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What happens when wireless stations roam?

What happens when wireless stations roam?
Wireless stations roam at layer 2 by disconnecting from one Access Point (AP) and re-connecting to another AP in the same LAN (broadcast domain). Layer 2 roaming occurs automatically in infrastructure WLANs where several APs use the same Service Set Identifier (SSID). Wireless stations continuously listen to nearby APs. A station can decide to roam because it finds an AP with the same SSID and stronger signal or is experiencing too much loss with the current AP. Exactly how the station makes this decision depends on the product.

To initiate a layer 2 roam, the station sends an Associate (or Reassociate) Request to the new AP. It may Disassociate...

from the old AP, or the old AP may notice the station is no longer there. Depending upon the product, there may be some non-standard interaction between the old AP and the new AP to buffer and relay frames destined for the station during handoff. After the station successfully roams, LAN traffic for the station must be relayed through the new AP. MAC address tables and ARP caches on other devices in the same LAN are automatically updated to reflect this, although there may be some frame loss during transition.

Some organizations put many APs in the same Virtual LAN (VLAN) to enable layer 2 roaming over larger areas where the APs can't be on the same physical LAN segment. However, VLANs only scale so far, which brings us to layer 3 roaming.

Wireless stations roam at layer 3 when they disconnect from one AP and reconnect to another AP in a different IP subnet. After layer 2 roaming completes, layer 3 roaming occurs if the station obtains a new IP address -- for example, using DHCP when wireless interface status changes from up to down to up again. Layer 3 traffic re-routing requires more than updating MAC address tables and ARP caches. Network layer devices (routers and L3 switches) must somehow be told to forward IP packets to the station's new subnet. Without some kind of subnet mobility extension, applications will timeout trying to reach the station's old IP and must be reconnect with the station's new IP.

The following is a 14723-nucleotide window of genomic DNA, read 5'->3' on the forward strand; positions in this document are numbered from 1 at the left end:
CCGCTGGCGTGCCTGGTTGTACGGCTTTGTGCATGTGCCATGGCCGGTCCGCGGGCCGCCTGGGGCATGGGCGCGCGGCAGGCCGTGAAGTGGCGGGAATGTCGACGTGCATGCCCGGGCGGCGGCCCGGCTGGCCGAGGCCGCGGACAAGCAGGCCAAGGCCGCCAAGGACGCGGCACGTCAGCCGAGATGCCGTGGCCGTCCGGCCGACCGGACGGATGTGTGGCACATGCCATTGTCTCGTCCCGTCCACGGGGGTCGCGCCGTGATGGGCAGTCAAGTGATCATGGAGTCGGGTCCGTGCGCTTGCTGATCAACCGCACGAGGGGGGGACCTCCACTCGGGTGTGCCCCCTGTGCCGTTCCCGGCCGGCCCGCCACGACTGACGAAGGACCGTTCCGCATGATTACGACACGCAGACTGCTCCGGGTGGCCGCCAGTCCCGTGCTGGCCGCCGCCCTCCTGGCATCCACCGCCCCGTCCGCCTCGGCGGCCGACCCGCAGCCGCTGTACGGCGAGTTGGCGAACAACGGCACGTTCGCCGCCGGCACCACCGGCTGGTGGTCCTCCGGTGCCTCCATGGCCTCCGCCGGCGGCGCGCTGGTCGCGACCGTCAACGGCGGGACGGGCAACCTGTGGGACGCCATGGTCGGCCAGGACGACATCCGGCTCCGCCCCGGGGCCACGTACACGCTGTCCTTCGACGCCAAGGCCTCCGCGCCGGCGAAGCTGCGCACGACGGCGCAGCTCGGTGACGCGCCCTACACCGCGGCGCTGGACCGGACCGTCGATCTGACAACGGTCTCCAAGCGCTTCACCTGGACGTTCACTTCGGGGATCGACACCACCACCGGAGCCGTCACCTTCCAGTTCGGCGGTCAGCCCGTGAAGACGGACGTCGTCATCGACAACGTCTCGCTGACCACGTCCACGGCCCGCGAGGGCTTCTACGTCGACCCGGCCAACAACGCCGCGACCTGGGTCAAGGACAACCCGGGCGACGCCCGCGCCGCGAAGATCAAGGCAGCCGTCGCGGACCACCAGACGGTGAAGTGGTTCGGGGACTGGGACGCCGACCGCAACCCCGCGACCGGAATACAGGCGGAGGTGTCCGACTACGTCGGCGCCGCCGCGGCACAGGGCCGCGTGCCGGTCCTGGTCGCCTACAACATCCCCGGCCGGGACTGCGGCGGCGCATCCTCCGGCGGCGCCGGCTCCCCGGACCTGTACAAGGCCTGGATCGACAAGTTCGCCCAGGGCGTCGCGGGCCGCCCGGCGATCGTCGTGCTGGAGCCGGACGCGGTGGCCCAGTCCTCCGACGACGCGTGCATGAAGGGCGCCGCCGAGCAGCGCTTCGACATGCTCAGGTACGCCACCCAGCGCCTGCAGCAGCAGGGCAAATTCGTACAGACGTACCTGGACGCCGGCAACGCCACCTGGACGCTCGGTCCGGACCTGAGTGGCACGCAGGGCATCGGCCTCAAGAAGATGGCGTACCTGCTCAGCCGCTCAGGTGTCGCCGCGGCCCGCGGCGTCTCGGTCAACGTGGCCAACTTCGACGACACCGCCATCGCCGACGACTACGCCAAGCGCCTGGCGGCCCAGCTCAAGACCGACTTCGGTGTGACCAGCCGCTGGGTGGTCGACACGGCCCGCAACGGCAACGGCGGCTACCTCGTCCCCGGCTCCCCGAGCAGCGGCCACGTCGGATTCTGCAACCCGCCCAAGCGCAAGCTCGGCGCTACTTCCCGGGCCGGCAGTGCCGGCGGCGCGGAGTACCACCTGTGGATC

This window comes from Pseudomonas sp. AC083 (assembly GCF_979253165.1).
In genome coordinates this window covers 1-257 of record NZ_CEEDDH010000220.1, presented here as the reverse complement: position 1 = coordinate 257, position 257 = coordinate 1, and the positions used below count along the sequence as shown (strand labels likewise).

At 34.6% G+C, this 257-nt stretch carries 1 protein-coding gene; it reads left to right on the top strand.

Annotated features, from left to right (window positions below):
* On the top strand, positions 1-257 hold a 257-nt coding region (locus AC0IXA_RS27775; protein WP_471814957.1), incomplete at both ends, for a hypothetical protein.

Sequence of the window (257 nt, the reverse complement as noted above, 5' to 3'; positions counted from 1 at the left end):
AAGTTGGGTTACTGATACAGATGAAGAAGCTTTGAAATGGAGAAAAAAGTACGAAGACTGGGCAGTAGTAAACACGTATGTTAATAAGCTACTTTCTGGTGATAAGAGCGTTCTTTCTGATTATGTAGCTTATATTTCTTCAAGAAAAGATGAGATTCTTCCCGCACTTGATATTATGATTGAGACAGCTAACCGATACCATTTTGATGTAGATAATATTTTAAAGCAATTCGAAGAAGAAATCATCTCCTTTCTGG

There are many ways of supporting subnet mobility. For example, the Mobile IP standard uses a Home Agent (HA) to forward IP packets to a Foreign Agent (FA) in the node's new subnet. The HA and FA advertise themselves using the ICMP Router Discovery Protocol (IRDP). When a Mobile IP-enabled station roams to a new subnet, it must discover and register itself with a nearby FA. The FA forwards that request to that station's original HA. If the request is accepted, a tunnel is established between the HA and FA to relay incoming packets sent to the node's original IP address. Outbound packets are routed back through the tunnel from the FA to HA, and then on to their destination. Mobile IP preserves subnet connectivity for roaming stations, but results in sub-optimal routing and longer roaming delay. Some vendors have developed other proprietary layer 3 roaming methods to address these concerns.

Today, layer 3 roaming is far from ubiquitous; subnet mobility methods vary widely and are typically found only in enterprise products like WLAN switches and Mobile VPN servers. Basic layer 2 roaming is supported by all WLAN products, but AP-to-AP extensions to make roaming faster or reduce loss work only in homogenous WLANs.

This was last published in February 2004

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